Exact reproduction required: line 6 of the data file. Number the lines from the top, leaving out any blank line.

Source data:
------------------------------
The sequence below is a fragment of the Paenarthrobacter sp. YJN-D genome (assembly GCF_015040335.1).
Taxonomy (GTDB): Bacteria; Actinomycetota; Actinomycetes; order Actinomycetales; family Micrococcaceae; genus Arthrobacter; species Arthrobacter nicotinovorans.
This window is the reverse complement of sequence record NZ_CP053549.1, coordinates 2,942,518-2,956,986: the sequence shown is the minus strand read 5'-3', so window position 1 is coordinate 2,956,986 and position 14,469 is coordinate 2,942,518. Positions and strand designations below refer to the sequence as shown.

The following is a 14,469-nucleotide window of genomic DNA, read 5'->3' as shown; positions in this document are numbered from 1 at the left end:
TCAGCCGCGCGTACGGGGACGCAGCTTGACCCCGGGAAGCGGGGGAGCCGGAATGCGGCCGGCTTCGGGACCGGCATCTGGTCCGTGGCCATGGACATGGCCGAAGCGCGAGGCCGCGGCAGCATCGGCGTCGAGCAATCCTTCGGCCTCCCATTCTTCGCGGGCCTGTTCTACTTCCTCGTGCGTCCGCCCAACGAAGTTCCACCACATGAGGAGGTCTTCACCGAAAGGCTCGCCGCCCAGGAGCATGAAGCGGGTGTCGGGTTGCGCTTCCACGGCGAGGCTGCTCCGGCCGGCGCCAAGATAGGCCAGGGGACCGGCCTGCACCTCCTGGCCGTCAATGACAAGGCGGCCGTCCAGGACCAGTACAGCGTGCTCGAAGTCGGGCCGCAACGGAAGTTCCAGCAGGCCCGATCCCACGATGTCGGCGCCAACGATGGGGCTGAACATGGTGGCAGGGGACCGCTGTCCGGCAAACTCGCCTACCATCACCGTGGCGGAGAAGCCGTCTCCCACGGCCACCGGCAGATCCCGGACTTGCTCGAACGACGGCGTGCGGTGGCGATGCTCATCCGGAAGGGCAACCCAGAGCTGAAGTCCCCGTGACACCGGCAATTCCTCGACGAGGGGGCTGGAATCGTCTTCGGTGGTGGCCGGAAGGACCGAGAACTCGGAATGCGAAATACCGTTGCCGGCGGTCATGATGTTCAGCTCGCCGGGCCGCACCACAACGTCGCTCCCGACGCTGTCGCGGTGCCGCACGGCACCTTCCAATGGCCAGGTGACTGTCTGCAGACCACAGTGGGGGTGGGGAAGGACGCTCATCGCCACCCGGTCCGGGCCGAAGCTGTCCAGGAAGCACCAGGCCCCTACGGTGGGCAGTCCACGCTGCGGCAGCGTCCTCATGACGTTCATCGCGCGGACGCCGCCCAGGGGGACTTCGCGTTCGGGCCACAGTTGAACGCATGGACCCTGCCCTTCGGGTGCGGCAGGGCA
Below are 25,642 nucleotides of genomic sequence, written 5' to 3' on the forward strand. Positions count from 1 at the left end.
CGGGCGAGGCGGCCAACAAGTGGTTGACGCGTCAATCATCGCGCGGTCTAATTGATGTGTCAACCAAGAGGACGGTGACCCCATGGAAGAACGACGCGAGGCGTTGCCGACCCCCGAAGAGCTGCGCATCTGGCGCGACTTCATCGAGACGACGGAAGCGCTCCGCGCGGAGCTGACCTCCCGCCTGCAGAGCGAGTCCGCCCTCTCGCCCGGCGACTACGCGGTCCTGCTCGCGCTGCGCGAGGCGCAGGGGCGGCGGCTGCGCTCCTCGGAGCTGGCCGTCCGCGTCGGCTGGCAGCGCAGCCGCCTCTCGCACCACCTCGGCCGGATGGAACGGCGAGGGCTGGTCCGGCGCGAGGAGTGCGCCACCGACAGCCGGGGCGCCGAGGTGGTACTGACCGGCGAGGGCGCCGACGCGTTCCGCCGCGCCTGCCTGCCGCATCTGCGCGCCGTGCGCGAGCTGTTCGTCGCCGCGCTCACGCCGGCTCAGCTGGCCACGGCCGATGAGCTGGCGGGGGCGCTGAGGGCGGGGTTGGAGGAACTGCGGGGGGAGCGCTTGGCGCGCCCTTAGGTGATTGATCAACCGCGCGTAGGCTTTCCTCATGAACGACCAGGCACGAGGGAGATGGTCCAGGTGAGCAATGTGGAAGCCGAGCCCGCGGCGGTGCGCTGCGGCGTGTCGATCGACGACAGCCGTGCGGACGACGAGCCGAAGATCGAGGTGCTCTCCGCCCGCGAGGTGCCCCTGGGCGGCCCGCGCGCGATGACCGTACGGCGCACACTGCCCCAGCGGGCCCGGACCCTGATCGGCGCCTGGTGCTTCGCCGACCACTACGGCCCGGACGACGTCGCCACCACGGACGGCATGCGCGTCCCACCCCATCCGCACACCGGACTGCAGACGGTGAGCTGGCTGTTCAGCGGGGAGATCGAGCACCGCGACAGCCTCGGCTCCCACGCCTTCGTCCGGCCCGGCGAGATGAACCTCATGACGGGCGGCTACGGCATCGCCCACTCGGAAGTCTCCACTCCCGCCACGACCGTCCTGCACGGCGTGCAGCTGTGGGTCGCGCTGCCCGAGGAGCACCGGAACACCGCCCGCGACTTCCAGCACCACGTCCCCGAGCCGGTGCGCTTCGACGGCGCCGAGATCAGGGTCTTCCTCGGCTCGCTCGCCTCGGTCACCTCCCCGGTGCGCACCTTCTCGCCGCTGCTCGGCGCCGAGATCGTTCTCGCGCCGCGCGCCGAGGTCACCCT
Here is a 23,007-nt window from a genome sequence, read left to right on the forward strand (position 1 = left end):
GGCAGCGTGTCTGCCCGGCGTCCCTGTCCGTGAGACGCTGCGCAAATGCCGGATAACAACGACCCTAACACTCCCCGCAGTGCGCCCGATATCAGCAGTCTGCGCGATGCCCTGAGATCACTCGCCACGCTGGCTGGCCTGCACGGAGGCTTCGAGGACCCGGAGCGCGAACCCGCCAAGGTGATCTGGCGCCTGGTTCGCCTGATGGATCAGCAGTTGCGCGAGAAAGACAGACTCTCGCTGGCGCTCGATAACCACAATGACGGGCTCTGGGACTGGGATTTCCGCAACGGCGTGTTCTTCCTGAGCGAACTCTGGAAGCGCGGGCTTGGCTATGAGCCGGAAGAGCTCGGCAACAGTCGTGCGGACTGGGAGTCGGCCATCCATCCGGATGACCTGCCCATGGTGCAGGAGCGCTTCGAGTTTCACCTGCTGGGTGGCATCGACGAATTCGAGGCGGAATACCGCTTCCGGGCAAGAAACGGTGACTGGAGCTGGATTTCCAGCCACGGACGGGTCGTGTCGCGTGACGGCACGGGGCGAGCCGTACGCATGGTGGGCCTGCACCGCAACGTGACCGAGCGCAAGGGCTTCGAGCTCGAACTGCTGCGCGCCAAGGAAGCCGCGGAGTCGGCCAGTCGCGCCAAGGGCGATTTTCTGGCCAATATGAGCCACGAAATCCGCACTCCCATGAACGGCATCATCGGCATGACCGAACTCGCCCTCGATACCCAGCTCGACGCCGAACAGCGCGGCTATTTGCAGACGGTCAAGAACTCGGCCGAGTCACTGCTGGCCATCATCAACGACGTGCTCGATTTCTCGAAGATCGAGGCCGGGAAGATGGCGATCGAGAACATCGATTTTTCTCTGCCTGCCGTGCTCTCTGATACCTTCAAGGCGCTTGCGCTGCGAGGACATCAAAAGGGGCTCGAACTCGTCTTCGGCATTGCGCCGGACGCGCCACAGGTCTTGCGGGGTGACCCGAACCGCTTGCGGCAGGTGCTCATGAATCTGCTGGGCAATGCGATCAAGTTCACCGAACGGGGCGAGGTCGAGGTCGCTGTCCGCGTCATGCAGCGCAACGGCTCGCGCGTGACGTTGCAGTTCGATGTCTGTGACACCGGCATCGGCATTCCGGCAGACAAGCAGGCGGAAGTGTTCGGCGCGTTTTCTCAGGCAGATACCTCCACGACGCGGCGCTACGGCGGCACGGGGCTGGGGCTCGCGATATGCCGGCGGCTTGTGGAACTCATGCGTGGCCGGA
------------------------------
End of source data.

Below are 25,642 nucleotides of genomic sequence, written 5' to 3' on the forward strand. Positions count from 1 at the left end.